Updated: Dec 24, 2020
“Women are born with pain built in. It's our physical destiny. Period pain, sore boobs, childbirth, we carry it within ourselves throughout our lives.” Dame Kristin Scott Thomas
As soon as I heard the word 'pain' follow the word 'women' I was mesmerised by the scene that unfurled between Phoebe Waller-Bridge (Fleabag) and Kristin Scott Thomas (Belinda).
Undoubtedly part of the scenes poignancy was due to its timing, sneaking up on us amidst an otherwise light-hearted episode that saw Fleabag trying (and mostly failing) to help her sister Claire with a business event. Suddenly, we were now watching a successful business woman in her late 50s talk about the pains of youth, and the freedom of the menopause, in gloriously frank detail. Of course, timing is part of Phoebe Waller-Bridge's genius – that she manages to highlight important themes involving women when laughter has already brought down our defences and made us most receptive.
The timing was spot on, as too was the setting – a posh London hotel bar with Martinis on tap – but it was the dialogue that made me inch towards the TV so I could cherish every single word. It was the dialogue that made me clap in front of the screen on my own, because somewhere deep inside I had been waiting to hear these words for a long time.
Although the connection between women and their biology bubbles underneath the surface of many TV shows, there was something about the manner in which Kristin Scott Thomas explained it so rawly and clearly that made me think: 'Yes, that's it!' As she sat there speaking to Fleabag, I felt I was being recognised, that my pain was being recognised and the fact that this description of pain was being watched by millions meant it had become something tangible. When we celebrate these scenes, we should also think hard about why they feel so special. And for this one, I think a large degree of it comes down to the fact that women's pain, menstruation, biology is often ignored, or skirted around, on TV. Frequently our pain revolves around men, family, friends, increasingly careers (which is no bad thing) but not our biology – which forms a big part of our lives. Of course, I don't want women to be defined by pain, but I have always felt strongly that women's pain will not get any better, or our experiences any lighter, if our biological truths don't become more palatable to the mainstream. We should not still be living in a society where women feel they need to hide their sanitary products in public. This particular moment of brilliance from Waller-Bridge can only exist because it filled a void – a void that should already have been filled.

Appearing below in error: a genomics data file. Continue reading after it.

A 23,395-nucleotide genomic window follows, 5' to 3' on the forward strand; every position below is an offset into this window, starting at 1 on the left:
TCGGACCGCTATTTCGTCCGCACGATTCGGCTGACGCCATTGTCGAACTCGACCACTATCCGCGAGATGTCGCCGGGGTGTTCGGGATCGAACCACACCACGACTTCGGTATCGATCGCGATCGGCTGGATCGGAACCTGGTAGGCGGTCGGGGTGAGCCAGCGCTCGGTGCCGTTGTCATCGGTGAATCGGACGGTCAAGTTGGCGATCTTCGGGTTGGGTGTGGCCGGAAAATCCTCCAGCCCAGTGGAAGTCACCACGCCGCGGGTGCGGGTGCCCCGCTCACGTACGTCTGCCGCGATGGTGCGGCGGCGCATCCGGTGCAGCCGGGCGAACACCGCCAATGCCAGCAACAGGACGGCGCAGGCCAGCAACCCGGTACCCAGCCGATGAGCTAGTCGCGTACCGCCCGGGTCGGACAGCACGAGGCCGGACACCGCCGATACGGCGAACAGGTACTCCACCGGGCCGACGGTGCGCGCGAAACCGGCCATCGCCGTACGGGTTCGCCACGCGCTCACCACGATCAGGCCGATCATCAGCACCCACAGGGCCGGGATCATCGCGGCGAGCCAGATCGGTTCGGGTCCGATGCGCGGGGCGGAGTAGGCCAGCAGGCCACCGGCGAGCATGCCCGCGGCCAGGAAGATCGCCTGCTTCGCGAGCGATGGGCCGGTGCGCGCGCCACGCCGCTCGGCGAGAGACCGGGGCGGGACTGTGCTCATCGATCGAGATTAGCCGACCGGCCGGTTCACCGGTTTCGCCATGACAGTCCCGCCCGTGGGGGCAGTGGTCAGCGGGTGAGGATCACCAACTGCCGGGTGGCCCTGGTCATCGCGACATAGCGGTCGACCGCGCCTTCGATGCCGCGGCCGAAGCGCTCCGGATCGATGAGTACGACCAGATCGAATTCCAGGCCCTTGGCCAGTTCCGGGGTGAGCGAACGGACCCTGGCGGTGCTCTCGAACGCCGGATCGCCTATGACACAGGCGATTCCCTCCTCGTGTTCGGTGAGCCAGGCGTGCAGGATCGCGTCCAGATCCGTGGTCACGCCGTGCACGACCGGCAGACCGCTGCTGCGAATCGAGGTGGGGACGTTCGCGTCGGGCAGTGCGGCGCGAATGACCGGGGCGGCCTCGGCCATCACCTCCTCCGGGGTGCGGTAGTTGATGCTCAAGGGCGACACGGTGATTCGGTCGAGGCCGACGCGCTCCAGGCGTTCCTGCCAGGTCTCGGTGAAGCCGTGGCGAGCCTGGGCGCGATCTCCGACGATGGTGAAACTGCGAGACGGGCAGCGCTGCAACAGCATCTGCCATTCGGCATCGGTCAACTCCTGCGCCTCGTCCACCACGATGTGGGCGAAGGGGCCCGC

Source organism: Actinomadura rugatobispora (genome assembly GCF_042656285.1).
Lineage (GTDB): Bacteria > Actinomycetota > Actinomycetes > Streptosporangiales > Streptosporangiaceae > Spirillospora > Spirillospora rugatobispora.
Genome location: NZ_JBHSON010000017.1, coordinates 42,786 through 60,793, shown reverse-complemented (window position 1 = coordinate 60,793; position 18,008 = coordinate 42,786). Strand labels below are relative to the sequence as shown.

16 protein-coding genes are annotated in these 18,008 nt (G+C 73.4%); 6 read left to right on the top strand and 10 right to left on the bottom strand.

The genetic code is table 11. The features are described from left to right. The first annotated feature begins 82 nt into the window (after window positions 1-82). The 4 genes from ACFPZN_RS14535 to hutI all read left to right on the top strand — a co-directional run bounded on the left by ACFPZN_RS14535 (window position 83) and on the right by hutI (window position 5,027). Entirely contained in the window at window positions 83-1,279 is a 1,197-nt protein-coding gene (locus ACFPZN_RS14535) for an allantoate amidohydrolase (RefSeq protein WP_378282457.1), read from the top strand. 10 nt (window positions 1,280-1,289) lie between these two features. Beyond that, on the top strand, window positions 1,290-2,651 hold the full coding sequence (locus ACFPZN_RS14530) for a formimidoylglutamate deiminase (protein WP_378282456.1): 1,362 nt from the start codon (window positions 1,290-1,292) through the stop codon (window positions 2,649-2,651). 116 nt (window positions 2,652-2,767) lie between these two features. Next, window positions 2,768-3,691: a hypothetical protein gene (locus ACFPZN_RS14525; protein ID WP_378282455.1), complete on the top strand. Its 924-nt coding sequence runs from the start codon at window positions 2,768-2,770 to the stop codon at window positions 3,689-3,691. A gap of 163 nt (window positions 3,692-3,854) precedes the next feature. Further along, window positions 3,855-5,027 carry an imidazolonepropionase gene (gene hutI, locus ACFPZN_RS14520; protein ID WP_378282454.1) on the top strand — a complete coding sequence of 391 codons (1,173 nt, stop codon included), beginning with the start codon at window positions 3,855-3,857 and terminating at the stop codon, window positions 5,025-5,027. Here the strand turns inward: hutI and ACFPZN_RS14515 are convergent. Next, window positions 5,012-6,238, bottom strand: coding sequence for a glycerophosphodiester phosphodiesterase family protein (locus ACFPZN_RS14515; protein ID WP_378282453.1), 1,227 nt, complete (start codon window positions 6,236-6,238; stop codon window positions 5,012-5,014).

Now a question I have asked myself is: 'Could a man have written this scene?' I do not have the answer to that, but fear not, because I have moved on to another question. Perhaps a more pertinent question is: 'Can a man learn to write women better from watching this scene?' And the answer to that question, in my opinion, is yes. Because if Phoebe Waller-Bridge can write from a 58-year old postmenopausal woman's perspective, then we can all have a go at writing a character outside our direct experience. (Okay, she is an exceptionally good writer, but we must try...)
Writers don't need to go through similar experiences to capture a character accurately, but I do think they need to be educated about who they are writing about. Reading (a lot), watching TV, watching people, talking to people from different worlds, all these things combine to ensure we can capture a character more truthfully. There may be writers out there with a deep instinctual understanding of the human condition, but if this is the case, why does it feel like we have so far to go when it comes to representing women on screen? Why did I jump to attention at Kristin Scott Thomas's words? And why do I feel that so many of my past and present feelings, pains and emotions are still so far away from being given the gravitas and limelight they deserve?